Parsing and Inspecting PDDL problems¶

Let’s use the built-in PDDL parser to inspect some problem encoded in PDDL:

[1]:

from tarski.io import PDDLReader
lang = problem.language


Notice how the parsing of a standard instance of the Blocks world results in a problem object and, within that problem, a language object. There is a clear distinction in Tarski between the language used to define a planning problem, and the problem itself. Tarski sticks as close as possible to the standard definition of many-sorted first-order languages. Hence, languages have a vocabulary made up of predicate and function names, each with their arity and sort, and allow the definition of terms and formulas in the usual manner. Let us inspect the language of the problem we just parsed:

[2]:

print(lang.sorts)
print(lang.predicates)
print(lang.functions)

[Sort(object)]
[=/2, !=/2, on/2, ontable/1, clear/1, handempty/0, holding/1]
[]


Turns out that our blocks encoding has one single sort object (the default sort in PDDL when no sort is declared), no functions, and a few predicates. Besides the predicates defined in the PDDL file, Tarski assumes (unless explicitly disallowed) the existence of a built-in equality predicate and its negation. A string clear/1 denotes a predicate named clear with arity 1.

Constants are usually considered as nullary functions in the literature, but in Tarski they are stored separately:

[3]:

lang.constants()

[3]:

[b (object), d (object), c (object), a (object)]


Our blocks encoding this has four constants of type object, which we know represent the four different blocks in the problem.

Languages also provide means to directly retrieve any sort, constant, function or predicate when their name is known:

[4]:

print(lang.get('on'))
print(lang.get('clear'))
print(lang.get('a', 'b', 'c'))

on/2
clear/1
(a (object), b (object), c (object))


Notice how in the last statement we retrieve three different elements (in this case, constants) in one single call.

We can also easily inspect all constants of a certain sort:

[5]:

list(lang.get('object').domain())

[5]:

[a (object), d (object), b (object), c (object)]


We can of course inspect not only the language, but also the problem itself.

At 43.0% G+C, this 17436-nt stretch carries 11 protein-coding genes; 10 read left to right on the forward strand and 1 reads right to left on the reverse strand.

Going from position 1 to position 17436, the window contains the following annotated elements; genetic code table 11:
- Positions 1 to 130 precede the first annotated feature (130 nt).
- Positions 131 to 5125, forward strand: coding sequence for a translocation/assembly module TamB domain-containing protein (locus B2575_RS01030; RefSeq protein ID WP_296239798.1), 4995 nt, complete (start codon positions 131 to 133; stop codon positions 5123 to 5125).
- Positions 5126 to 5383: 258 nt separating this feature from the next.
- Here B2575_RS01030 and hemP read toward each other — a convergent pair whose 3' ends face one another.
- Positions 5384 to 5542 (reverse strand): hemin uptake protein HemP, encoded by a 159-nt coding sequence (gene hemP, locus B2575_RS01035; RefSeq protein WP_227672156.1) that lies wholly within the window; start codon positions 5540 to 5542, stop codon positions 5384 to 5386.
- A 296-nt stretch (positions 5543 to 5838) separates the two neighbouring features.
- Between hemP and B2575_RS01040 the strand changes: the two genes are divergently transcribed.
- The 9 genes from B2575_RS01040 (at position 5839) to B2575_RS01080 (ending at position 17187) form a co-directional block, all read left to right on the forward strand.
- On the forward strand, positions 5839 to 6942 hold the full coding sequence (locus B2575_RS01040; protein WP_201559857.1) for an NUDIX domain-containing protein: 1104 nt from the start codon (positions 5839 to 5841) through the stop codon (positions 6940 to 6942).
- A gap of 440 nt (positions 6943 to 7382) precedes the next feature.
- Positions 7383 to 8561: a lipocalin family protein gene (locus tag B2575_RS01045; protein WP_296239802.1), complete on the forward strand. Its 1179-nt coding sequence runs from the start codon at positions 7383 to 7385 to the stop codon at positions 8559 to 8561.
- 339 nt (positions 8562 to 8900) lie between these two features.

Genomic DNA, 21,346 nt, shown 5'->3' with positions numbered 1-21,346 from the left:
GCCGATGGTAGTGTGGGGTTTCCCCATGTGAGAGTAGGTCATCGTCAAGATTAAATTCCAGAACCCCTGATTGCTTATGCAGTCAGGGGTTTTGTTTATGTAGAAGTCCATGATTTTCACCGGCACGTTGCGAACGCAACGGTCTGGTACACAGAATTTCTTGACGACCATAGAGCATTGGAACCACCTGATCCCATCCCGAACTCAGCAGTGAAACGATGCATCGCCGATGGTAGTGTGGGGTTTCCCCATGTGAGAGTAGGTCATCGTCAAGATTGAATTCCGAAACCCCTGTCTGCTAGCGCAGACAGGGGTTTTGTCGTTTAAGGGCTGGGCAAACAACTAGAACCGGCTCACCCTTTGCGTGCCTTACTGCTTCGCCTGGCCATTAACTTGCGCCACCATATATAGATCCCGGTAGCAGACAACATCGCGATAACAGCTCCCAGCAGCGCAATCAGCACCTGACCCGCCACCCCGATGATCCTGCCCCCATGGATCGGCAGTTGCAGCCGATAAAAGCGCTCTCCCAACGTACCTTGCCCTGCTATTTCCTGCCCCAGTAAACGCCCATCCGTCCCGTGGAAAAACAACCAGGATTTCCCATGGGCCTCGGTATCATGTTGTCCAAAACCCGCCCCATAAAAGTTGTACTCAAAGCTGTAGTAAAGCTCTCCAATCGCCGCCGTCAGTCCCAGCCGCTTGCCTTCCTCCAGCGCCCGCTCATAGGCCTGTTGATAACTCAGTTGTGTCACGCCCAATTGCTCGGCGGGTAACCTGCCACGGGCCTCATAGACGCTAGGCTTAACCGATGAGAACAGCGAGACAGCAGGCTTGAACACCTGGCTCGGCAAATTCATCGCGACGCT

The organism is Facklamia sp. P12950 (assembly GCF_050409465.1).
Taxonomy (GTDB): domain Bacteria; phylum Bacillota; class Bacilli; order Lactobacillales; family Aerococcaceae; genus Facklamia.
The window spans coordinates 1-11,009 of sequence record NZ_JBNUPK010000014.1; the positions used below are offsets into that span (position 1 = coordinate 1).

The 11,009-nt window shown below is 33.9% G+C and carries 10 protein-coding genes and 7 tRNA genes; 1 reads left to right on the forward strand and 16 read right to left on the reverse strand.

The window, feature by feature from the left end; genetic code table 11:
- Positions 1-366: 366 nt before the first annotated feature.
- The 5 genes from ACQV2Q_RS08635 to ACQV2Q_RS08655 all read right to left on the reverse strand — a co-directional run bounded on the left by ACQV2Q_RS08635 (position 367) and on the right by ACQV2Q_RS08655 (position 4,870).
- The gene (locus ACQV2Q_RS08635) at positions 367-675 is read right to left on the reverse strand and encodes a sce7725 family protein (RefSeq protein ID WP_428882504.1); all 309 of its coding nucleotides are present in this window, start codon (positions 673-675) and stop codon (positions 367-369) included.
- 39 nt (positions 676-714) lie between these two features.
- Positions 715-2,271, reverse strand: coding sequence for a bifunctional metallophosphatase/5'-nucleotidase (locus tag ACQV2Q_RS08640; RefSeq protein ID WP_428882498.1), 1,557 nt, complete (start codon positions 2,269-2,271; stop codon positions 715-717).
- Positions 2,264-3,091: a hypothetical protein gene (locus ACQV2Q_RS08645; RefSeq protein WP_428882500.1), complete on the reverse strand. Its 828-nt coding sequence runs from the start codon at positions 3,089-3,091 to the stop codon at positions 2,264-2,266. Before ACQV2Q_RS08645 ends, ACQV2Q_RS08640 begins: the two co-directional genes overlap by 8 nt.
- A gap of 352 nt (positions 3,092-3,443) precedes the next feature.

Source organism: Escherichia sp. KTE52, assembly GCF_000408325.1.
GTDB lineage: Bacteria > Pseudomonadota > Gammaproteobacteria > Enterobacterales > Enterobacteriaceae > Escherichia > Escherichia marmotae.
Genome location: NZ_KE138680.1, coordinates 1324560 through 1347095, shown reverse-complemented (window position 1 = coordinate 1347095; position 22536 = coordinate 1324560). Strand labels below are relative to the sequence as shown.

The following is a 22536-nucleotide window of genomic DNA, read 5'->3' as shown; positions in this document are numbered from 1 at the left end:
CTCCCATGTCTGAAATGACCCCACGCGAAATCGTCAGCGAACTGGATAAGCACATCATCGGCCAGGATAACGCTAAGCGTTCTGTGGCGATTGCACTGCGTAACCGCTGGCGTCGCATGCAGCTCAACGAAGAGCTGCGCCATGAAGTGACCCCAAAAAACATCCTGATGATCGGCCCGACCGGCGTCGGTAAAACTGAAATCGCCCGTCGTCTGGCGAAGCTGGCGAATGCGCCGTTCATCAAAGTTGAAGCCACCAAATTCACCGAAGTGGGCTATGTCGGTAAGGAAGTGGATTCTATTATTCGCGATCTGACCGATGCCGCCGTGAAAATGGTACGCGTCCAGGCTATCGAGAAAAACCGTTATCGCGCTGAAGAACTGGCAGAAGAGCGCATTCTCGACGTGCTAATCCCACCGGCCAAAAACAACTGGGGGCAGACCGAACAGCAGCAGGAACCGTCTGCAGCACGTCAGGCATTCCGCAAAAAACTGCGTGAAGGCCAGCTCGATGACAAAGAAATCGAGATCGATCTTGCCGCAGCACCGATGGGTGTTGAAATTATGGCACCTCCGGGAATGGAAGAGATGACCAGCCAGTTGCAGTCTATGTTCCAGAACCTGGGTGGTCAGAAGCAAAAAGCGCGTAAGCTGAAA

[6]:

problem

[6]:

Problem(name="BLOCKS-4-2", domain="BLOCKS")


A PDDL planning problem is made up of some initial state, some goal formula, and a number of actions. The initial state is essentially an encoding of a first-order interpretation over the language of the problem:

[7]:

problem.init

[7]:

Model[clear(a), clear(c), clear(d), handempty(), on(c,b), ontable(a), ontable(b), ontable(d)]


We can also get an extensional description of our initial state:

[8]:

print(problem.init.as_atoms())

[clear(d), clear(c), clear(a), ontable(d), ontable(b), ontable(a), on(c,b), handempty()]


Since the initial state is just another Tarski model, we can perform with it all operations that we have seen on previous tutorials, e.g. inspecting the value of some atom on it:

[9]:

clear, b = lang.get('clear', 'b')
problem.init[clear(b)]


[9]:

False


In contrast with the initial state, the goal can be any arbitrary first-order formula. Unsurprisingly, it turns out that the goal is not satisfied in the initial state;

[10]:

print(problem.goal)
print(problem.init[problem.goal])

(on(a,b) and on(b,c) and on(c,d))
False


Our blocks encoding has four actions:

[11]:

print(list(problem.actions))


['pick-up', 'put-down', 'stack', 'unstack']


We can of course retrieve and inspect each action individually:

[12]:

stack = problem.get_action('stack')
stack.parameters

[12]:

Variables(?x,?y)

[13]:

stack.precondition

[13]:

(holding(?x) and clear(?y))

[14]:

stack.effects


[14]:

[(T -> DEL(holding(?x))),
(T -> DEL(clear(?y))),